When and why should I tune up
my car?

Most all of the American cars since 1981 are very sophisticated. On board computers control the timing and delivery of spark and fuel depending on the conditions (uphill or downhill, cold or hot). Many '88 through '92 cars owners manuals recommend the plugs be replaced at 30,000 mile intervals. I believe sooner is better. I change the plugs in my own cars every 20,000 to 25,000 miles. Statistics show that the loss of one mile per gallon over a years period of time will equal between $80 and $150. So, again, we are back to, "you can pay me now...."

Take a car that gets 19 mpg and travels 15,000 miles a year. At 19 mpg the car will use 790 gallons of gas at $2.50 a gallon which will equal $1975 in annual fuel costs. At 18 mpg it’ll need 833 gallons which will cost $2083. So that one mile per gallon loss will cost you $108 a year.

A single misfiring spark plug will affect the gas mileage much more than just one mile per gallon. A four cylinder engine with one misfiring spark plug stands to lose up to 25% of it's available power. At 60 miles per hour most engines are running about 2200 rpm. That's 36 revolutions a second. That's 18 times each second that each spark plug is firing. Over a period of one hour at 60 mph, each plug will fire 64,800 times.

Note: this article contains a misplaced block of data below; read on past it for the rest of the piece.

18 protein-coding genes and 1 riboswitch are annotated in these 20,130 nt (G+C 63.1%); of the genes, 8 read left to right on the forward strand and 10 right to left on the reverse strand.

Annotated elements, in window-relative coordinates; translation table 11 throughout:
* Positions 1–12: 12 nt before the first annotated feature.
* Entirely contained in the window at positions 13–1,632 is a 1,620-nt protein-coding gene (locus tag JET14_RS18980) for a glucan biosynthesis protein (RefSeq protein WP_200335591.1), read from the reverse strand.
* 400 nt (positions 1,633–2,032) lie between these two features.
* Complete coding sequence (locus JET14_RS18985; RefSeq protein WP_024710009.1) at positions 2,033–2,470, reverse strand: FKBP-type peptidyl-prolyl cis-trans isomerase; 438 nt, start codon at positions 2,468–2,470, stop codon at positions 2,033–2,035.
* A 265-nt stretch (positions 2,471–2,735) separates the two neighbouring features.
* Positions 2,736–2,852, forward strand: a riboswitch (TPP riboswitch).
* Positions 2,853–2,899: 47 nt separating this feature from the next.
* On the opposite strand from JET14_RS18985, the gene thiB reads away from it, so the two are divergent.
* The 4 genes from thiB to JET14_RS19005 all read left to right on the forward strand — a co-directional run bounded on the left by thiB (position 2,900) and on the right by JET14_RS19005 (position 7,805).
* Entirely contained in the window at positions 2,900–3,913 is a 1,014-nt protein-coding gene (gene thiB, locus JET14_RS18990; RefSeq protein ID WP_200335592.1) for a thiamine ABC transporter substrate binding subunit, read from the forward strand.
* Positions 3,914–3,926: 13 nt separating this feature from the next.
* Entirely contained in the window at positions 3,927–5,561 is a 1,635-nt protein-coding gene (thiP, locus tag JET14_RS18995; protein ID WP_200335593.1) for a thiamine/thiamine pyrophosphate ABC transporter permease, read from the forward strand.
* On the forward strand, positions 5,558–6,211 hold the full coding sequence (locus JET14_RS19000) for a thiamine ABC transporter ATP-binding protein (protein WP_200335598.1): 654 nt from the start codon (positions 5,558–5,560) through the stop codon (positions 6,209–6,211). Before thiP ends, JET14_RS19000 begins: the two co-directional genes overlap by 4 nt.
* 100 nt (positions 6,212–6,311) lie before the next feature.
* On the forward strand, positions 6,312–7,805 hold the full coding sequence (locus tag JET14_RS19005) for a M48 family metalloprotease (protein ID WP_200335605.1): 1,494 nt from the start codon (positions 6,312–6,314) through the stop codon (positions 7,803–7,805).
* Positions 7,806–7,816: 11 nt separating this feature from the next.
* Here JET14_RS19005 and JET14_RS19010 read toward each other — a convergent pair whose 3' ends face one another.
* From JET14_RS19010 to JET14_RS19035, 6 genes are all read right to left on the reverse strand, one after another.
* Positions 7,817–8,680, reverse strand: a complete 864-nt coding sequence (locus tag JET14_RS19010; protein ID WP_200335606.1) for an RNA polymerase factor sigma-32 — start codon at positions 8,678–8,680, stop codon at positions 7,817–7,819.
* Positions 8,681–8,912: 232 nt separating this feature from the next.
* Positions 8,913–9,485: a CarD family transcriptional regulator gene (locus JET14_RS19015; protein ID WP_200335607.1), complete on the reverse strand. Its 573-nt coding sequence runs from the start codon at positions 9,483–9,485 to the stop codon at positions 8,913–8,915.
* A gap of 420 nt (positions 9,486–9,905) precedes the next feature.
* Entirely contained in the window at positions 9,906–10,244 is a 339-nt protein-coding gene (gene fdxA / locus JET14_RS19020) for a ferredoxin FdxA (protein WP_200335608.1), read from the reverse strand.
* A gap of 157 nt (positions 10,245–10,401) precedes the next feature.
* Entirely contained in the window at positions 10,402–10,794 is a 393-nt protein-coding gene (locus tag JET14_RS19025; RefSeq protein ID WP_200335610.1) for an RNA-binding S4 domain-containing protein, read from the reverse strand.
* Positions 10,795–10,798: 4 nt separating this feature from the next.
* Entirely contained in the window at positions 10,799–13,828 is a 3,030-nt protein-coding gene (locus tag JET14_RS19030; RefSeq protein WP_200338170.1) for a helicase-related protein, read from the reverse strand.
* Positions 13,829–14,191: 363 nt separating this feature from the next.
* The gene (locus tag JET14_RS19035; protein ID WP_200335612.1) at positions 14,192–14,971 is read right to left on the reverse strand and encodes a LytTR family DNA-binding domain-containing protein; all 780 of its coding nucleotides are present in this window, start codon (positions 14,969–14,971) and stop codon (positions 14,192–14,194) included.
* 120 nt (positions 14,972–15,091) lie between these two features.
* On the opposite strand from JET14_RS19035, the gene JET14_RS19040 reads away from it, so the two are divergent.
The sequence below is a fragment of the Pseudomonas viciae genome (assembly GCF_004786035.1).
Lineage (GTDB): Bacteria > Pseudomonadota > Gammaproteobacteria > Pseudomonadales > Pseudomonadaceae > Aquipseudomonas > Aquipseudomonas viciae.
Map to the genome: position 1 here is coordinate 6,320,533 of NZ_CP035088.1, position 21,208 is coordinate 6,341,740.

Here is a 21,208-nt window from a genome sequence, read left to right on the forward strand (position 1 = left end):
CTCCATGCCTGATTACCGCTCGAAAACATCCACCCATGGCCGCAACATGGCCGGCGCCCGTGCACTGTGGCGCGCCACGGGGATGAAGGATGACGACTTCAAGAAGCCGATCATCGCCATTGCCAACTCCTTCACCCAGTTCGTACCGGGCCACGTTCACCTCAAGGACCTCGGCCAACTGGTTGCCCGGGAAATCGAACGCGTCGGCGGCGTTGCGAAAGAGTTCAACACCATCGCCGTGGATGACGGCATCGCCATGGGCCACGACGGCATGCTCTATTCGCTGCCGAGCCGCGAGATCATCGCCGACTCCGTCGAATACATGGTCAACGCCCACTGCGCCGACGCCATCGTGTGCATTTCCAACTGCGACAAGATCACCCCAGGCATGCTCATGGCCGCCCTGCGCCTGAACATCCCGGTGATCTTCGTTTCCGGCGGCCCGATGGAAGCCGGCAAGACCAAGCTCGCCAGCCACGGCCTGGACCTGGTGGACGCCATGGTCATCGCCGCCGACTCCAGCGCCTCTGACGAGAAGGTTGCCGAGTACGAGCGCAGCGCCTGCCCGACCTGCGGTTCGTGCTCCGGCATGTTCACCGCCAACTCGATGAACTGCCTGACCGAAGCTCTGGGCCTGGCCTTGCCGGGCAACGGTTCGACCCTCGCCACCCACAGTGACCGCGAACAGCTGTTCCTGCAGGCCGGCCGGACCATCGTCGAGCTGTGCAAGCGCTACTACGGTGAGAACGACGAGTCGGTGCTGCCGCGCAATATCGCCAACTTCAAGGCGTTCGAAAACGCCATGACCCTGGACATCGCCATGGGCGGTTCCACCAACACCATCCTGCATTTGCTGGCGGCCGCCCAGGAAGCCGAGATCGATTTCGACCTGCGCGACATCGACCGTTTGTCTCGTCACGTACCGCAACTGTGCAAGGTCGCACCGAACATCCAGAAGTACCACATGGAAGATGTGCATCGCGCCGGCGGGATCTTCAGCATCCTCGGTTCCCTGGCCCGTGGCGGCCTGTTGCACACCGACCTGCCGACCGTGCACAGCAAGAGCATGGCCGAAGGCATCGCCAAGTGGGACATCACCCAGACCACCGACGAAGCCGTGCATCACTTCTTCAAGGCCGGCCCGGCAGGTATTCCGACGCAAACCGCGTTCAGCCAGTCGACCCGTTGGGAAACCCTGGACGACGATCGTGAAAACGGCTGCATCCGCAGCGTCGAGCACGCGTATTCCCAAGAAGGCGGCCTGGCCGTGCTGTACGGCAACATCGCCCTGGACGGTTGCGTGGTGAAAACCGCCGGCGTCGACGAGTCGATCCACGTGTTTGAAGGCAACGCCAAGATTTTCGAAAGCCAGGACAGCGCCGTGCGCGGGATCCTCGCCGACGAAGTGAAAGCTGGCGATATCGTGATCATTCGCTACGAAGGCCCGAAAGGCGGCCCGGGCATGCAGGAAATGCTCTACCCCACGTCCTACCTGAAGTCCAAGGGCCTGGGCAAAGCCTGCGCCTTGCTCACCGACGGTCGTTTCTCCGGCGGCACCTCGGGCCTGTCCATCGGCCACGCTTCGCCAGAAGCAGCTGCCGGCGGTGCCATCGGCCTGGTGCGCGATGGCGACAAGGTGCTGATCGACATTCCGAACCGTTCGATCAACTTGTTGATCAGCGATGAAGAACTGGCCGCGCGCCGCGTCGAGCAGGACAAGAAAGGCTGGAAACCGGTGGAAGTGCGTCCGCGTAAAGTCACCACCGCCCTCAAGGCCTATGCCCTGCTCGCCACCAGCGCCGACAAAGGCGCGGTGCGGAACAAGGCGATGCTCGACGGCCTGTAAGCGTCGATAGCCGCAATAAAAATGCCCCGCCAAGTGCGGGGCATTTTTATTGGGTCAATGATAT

If you own a newer car with a distributorless ignition system, take the above figure of 64,800 and times it by 2 which would equal 129,600 times an hour your spark plugs are firing, at 60 miles per hour.

If spark plugs in your car fire over a million times a week, doesn't a $125 to $250 tune up (depending on plugs, filters, wires, etc) once a year sound like a good investment?

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